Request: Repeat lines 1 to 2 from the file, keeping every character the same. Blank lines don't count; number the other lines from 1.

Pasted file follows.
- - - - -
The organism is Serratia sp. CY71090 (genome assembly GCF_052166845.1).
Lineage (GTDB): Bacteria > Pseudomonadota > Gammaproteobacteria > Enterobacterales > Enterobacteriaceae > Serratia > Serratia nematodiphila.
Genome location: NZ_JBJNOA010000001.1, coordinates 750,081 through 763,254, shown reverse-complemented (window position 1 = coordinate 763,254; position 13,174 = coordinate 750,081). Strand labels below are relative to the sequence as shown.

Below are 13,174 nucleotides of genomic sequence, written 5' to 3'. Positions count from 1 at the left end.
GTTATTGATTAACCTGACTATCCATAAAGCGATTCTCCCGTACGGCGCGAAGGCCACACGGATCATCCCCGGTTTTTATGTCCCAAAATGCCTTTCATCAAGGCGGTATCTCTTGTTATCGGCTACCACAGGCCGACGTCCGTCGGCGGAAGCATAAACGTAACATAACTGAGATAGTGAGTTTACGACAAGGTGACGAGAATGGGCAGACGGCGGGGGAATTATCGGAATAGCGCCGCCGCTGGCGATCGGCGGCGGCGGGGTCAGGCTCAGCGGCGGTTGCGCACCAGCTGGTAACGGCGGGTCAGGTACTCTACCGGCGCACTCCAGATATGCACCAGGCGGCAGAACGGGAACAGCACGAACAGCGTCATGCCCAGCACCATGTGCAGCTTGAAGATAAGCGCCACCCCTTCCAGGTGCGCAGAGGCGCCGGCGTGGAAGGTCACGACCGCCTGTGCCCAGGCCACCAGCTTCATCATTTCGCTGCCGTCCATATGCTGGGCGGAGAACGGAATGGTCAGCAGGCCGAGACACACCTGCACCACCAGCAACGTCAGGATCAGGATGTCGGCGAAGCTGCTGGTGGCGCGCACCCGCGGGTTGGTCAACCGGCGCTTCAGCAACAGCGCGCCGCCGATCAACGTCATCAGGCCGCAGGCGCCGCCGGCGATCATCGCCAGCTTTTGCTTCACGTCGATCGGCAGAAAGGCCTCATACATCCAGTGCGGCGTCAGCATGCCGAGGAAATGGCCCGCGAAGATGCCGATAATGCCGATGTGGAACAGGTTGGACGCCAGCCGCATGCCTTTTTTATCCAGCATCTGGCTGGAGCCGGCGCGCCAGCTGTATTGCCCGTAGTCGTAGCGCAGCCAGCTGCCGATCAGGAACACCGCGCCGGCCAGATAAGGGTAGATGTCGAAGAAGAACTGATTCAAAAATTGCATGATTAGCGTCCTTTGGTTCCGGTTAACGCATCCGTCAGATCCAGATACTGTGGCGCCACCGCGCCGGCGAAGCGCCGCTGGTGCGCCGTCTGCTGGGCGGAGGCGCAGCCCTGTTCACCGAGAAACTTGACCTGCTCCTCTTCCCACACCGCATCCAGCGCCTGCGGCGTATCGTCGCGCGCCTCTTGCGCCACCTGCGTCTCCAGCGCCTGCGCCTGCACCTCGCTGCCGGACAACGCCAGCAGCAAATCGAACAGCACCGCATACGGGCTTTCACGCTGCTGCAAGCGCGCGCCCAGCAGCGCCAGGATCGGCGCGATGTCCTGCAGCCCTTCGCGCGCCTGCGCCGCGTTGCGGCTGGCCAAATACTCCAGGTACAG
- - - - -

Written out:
The organism is Serratia sp. CY71090 (genome assembly GCF_052166845.1).
Lineage (GTDB): Bacteria > Pseudomonadota > Gammaproteobacteria > Enterobacterales > Enterobacteriaceae > Serratia > Serratia nematodiphila.